Fitting reply by the silent majority of India
Who had imagined such a mandate? Even the best of the pollsters and psephologists failed to calibrate the intensity of the Modi wave in the country. My social media continues to be filled with posts the self-proclaimed harbingers of free speech today finding it absolutely exacting to accept the reality. Doesn’t your social media page looks the same? It just might be! As much fun it is, my view is limited to metro and tier 1 cities of India that has the highest social media adoption rates in the country.
So, what explains this phenomenon? If so many people are ranting against Modi then why did the country chose to re-elect BJP with an even better mandate in 2014? Firstly, there aren’t a lot of people who disapprove of Prime Minister Modi let alone the number of people who loathe Modi. For the sake of simplicity, I like to call these people the “loud minority“. Who are these people? They’re the people who make noise with a higher degree objective to create a fictitious image that a large population in India disapprove of Modi. They usually start with priming the people; they would frequently use terms such as “saffronisation”, “Hindu terror”, and “saffron terror” in most of their social media posts.
Interestingly, a little deeper look at their social media posts show something really interesting; the very same posts also somewhere use their favourite word from the dictionary (or a close variant of it) – secularism. They shy away from sharing concrete facts because philosophy is what they like to ride on. If they ever share facts, it would either be based on flimsy reasoning or would be a misleading metric that would layer their philosophy. My point is that they are primarily guided by their agenda. They mislead the ordinary citizen by creating a puffed image of existing in large numbers to amplify their appeal; therefore, the “loud minority”. In the build-up to this elections, all the representative forces of the loud minority came together to stop the Modi & Shah juggernaut.
They claim that minorities in India face an imminent threat; so the people should vote for anyone but not Modi. How ridiculous that argument really is! A little fact check and incidents from the past really is what this loud minority needs the most. Shri Prakash Jaiswal, a coal minister in the UPA 2, set off on a joyride to a Dalit home for a sleepover. He was accompanied by music and movie equipment, a stock of mineral water bottle, and brand new mattress and bed sheets to sleep. After watching Richard Attenborough’s Gandhi, his entourage left the home at 2 A.M at night. This account was narrated by Patrick French in his book – India: an intimate biography of 1.2 million people.
Let’s turn our attention to the other end, the “silent majority“. Simply, they’re the rest of the people; everyone but not the loud minority. They’re the honest hard working people of the country. Why one should be interested in them? They are toiling around in the overcrowded public transports of the country, they’re walking on the streets when someone spits Pan Masala on their feet (unintentionally, of course), they’re mostly living an ordinary life in which they have a stable employment opportunity, they’re the students studying in the most reputed universities of the country with a very anti-Nehruvian vision for the future of the Indian economy.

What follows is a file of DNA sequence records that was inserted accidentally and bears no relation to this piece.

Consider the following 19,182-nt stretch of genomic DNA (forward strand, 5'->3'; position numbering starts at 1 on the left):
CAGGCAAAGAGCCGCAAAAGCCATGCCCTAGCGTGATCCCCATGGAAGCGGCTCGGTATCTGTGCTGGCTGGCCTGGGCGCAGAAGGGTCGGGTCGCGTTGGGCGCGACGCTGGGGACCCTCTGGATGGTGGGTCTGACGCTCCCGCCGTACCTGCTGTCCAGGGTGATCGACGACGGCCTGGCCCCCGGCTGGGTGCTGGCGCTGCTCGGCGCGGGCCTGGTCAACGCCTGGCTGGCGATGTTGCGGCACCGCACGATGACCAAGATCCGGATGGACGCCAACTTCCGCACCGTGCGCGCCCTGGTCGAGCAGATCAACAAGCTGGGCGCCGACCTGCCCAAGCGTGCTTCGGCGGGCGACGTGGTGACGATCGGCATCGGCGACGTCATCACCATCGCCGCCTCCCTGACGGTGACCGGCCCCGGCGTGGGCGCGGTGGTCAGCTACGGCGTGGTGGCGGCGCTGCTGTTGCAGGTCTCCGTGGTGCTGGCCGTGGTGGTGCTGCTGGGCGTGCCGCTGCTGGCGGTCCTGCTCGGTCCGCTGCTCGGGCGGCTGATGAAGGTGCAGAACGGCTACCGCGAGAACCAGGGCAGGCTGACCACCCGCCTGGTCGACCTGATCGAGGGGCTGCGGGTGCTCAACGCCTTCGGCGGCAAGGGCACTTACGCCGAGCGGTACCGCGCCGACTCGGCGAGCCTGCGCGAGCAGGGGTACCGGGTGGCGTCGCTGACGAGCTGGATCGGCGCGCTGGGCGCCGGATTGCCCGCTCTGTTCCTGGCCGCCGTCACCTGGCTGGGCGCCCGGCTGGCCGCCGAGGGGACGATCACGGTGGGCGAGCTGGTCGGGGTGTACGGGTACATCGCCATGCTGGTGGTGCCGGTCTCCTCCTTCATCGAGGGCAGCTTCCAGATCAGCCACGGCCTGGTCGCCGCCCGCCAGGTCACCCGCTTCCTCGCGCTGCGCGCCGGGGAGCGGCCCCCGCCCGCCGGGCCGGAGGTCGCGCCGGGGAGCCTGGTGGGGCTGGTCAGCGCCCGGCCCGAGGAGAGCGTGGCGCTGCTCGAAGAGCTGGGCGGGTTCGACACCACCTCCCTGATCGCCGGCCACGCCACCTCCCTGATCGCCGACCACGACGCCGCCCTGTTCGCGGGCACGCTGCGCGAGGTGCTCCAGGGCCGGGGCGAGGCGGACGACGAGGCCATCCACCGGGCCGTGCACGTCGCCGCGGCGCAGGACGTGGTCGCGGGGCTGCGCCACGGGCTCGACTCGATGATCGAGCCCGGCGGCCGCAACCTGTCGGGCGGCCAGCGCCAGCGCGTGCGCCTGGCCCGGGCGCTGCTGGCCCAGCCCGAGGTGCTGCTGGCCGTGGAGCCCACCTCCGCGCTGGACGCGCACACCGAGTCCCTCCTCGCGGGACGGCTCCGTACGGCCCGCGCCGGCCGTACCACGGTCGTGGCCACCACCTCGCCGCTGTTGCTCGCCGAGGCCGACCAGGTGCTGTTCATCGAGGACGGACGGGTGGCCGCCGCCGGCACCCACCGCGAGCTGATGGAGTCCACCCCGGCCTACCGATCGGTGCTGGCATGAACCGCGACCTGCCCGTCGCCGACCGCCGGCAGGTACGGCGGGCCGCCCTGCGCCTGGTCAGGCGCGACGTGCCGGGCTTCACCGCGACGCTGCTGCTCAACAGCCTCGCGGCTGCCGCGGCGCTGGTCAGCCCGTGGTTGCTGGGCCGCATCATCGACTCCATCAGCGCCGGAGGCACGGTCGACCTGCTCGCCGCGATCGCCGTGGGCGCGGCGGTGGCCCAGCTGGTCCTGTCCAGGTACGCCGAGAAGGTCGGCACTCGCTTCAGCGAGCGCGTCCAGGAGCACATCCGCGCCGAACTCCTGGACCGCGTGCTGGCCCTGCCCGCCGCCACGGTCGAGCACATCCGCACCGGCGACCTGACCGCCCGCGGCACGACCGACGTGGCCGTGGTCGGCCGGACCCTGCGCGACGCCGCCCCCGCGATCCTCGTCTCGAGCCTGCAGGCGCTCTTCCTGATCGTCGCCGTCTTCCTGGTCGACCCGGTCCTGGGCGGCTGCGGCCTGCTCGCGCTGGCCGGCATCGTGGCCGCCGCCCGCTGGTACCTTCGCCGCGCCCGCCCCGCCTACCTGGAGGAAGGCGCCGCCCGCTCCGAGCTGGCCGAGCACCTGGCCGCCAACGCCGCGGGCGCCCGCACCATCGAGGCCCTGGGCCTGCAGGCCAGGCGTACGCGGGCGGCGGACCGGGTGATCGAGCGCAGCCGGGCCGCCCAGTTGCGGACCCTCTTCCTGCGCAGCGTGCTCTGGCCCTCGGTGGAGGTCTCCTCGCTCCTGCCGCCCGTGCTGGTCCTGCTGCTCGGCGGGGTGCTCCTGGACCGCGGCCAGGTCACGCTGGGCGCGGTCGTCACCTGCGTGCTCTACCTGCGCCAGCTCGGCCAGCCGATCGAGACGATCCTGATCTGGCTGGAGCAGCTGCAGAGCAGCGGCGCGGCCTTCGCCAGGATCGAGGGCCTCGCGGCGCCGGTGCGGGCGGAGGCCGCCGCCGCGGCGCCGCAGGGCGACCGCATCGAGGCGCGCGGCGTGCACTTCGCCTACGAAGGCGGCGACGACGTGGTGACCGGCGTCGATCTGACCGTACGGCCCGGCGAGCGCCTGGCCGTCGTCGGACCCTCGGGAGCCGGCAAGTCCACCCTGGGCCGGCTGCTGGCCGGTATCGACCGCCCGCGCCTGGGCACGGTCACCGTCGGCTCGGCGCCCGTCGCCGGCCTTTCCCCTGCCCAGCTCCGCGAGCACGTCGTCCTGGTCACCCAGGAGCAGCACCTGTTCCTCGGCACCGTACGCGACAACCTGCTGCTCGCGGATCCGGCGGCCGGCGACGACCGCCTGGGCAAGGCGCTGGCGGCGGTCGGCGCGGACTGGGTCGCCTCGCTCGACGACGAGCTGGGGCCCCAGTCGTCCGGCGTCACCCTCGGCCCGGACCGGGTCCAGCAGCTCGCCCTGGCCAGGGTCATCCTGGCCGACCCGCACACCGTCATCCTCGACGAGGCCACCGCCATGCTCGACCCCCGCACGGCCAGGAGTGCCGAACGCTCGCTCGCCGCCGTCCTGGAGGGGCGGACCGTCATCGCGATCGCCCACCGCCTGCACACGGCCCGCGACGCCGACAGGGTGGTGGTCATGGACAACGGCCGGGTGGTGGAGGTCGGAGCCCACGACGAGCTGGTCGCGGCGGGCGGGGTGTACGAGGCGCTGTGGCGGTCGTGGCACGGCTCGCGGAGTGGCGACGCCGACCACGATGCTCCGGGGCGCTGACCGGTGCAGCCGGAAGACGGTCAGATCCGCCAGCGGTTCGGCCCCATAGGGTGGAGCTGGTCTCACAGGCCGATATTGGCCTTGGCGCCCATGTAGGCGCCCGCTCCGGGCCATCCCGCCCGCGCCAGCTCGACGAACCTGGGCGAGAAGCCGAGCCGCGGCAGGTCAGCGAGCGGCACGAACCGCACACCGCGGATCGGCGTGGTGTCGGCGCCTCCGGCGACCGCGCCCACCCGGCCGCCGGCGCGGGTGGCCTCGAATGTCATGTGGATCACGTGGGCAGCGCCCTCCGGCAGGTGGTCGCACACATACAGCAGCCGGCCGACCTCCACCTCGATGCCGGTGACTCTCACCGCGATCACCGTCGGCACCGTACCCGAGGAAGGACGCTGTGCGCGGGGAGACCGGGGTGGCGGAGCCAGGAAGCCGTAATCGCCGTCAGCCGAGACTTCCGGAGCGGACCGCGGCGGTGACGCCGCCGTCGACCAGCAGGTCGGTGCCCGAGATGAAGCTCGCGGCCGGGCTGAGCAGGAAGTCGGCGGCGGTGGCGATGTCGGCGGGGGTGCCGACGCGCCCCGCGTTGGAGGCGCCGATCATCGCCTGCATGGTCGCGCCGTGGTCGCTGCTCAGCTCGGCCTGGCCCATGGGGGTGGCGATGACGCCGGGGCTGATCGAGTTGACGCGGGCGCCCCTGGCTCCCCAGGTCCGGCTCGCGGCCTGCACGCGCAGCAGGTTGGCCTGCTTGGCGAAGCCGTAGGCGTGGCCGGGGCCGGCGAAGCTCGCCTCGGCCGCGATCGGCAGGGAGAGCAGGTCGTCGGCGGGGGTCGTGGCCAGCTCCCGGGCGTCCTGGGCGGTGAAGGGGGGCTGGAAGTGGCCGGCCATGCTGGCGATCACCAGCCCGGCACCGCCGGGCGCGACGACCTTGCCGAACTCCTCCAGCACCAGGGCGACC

Let us be honest, some of them just might have lost their jobs as well. However, there is a unique thread that runs through them – “they’re all believers”. They’re continuously challenging themselves to make a better economic life for themselves and they demand a peaceful and stable environment to support their fledgling aspirations. They are the change agents that mark the inflexion of change of an outlook of the value, believes, and attitudes of the society. They don’t really make up the intelligentsia because they feel that they’re better as more participative than being argumentative. They feel irked to see a social media post by the loud minority of hate-mongering or a content-piece maligning the idea of the state. But they don’t have the time and willingness to respond to any of those essentially because they’re chasing their dreams (our go-getters). They’re gradually accepting that some people are ideologically coated. The emotions of these indoctrinated people override their own bounded rationality.
This subliminally primed “loud minority” have lost their ability to unlearn. They have grounded their feet too deep into theories of yesteryear with no intention to modify their reasoning of what is right and what is not. The “silent majority” loves democracy. They understand that their country needs them more on the day of voting than on the day when someone from the “loud minority” decided to vilify the state or their favourite leaders on social media.
This silent majority always, in every case, decided the fate of a nation.
Today, I can sleep comfortably knowing that our silent majority has ensured that our country is in the most progressive and safe hands. I want to congratulate every member of this silent majority and even the loud minority as “we” came together to elect the same person with an even better mandate.
Sushant Sharma works in the strategy team for one of the largest marketing solutions group in the world – Publicis Groupe. He is an MBA from MICA (formerly, Mudra Institute of Communications, Ahmedabad). He was awarded the prestigious “top 100 young business leaders” award by CNBC TV18 and Dare2Compete. He writes research articles for Indian Management which is a management journal published by All India Management Association.